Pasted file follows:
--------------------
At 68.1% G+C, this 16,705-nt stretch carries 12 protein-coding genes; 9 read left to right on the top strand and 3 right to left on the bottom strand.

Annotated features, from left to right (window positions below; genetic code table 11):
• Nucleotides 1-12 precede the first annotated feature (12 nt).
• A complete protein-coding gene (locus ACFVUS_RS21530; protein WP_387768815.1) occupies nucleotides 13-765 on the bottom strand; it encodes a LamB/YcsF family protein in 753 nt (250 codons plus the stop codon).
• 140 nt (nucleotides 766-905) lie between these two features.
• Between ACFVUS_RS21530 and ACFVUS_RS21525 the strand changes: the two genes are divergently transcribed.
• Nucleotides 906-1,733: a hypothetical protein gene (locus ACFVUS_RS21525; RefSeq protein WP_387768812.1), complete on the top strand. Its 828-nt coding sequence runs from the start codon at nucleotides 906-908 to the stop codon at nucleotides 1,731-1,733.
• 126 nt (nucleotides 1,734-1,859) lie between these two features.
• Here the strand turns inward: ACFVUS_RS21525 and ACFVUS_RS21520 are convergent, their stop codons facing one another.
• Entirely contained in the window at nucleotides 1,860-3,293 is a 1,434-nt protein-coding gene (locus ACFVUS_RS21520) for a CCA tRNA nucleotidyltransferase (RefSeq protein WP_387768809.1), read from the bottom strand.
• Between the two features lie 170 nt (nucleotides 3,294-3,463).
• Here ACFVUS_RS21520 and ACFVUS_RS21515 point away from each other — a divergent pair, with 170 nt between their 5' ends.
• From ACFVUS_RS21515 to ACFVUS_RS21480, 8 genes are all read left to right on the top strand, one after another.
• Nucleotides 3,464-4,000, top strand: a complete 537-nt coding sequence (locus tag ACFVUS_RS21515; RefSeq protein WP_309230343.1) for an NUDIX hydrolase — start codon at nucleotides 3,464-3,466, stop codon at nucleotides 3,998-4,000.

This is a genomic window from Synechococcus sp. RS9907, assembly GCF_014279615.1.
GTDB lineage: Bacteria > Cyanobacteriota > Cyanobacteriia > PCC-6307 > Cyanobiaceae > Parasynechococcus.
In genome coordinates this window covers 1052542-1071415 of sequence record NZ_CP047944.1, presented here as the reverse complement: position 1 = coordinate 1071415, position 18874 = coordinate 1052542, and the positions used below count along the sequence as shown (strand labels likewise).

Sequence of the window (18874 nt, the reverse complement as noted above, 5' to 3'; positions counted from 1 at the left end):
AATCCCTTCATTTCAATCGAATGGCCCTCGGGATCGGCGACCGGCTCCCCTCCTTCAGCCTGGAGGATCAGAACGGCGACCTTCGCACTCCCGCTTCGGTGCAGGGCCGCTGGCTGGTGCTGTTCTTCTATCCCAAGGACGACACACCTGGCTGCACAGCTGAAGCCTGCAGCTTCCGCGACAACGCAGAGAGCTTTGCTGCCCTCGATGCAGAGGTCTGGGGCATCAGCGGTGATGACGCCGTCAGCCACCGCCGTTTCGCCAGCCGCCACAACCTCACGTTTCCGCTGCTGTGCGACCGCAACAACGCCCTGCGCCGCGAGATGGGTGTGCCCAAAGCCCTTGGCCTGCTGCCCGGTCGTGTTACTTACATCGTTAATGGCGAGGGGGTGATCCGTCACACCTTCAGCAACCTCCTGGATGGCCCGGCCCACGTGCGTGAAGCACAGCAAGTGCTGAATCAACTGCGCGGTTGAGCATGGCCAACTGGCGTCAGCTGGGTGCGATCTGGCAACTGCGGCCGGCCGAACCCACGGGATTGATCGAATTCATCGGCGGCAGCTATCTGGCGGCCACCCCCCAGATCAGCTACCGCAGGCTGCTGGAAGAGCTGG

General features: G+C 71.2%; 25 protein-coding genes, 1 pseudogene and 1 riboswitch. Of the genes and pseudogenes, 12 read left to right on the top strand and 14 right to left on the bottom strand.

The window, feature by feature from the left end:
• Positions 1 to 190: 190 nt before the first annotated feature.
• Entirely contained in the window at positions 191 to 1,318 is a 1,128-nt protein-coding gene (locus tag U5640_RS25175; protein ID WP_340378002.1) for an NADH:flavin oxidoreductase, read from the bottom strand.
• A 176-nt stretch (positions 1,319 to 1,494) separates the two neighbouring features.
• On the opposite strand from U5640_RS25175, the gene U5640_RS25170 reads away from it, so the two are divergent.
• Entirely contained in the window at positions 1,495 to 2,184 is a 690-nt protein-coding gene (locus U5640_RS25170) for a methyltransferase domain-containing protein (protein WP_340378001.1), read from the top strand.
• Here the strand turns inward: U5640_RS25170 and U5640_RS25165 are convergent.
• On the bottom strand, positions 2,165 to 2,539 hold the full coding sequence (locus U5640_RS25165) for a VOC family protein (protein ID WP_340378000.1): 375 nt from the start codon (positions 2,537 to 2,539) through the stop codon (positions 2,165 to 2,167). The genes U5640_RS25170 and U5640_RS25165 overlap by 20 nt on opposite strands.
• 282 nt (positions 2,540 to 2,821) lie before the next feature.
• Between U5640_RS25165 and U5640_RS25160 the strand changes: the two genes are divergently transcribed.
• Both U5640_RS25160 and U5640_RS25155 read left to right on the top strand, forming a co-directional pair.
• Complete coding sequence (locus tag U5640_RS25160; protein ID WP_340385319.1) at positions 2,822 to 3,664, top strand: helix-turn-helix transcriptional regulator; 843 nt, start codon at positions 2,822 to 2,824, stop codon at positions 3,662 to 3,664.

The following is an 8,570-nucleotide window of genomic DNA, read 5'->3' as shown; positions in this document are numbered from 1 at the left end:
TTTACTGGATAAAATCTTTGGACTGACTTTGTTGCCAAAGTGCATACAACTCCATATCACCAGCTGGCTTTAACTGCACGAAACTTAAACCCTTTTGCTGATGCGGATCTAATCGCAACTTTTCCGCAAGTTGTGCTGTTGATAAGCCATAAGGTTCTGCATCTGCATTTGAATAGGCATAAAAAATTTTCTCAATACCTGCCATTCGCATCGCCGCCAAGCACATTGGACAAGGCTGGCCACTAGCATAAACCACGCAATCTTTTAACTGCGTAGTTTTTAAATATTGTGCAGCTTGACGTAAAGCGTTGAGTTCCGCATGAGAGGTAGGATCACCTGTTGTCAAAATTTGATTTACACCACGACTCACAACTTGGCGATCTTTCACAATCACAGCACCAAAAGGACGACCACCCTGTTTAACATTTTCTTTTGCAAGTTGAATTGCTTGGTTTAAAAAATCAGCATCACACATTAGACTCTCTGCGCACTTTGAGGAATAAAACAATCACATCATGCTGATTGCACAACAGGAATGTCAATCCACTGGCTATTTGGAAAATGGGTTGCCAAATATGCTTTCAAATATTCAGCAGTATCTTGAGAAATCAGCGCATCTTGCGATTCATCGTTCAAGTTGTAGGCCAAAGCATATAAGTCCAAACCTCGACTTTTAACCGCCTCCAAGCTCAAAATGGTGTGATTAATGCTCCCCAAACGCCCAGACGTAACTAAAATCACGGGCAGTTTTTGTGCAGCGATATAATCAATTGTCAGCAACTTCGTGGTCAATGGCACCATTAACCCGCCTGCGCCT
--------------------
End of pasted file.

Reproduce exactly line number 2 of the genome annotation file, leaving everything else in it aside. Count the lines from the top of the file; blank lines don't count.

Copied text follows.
Annotated features, from left to right (window positions below; genetic code table 11):